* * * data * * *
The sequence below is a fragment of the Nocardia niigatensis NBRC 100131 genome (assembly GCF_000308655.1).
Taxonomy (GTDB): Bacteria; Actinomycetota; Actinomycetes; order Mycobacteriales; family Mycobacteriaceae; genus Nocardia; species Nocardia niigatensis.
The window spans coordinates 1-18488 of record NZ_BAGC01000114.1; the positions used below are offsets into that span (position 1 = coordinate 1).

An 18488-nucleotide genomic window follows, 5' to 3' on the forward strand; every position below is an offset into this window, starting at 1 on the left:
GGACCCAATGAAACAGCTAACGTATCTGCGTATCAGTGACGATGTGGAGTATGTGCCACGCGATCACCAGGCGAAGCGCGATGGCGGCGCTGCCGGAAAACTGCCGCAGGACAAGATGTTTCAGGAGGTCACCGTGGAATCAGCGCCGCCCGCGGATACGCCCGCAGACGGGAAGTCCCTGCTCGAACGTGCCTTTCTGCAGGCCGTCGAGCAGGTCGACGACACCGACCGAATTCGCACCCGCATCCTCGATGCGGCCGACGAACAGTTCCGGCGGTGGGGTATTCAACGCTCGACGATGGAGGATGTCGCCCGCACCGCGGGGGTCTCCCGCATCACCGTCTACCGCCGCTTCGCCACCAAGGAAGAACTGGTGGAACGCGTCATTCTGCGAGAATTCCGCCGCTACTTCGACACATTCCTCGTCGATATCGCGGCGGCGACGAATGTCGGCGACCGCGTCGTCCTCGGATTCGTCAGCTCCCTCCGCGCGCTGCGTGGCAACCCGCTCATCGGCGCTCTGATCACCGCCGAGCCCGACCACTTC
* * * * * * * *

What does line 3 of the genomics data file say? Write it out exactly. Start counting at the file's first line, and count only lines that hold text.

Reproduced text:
The window spans coordinates 1-18488 of record NZ_BAGC01000114.1; the positions used below are offsets into that span (position 1 = coordinate 1).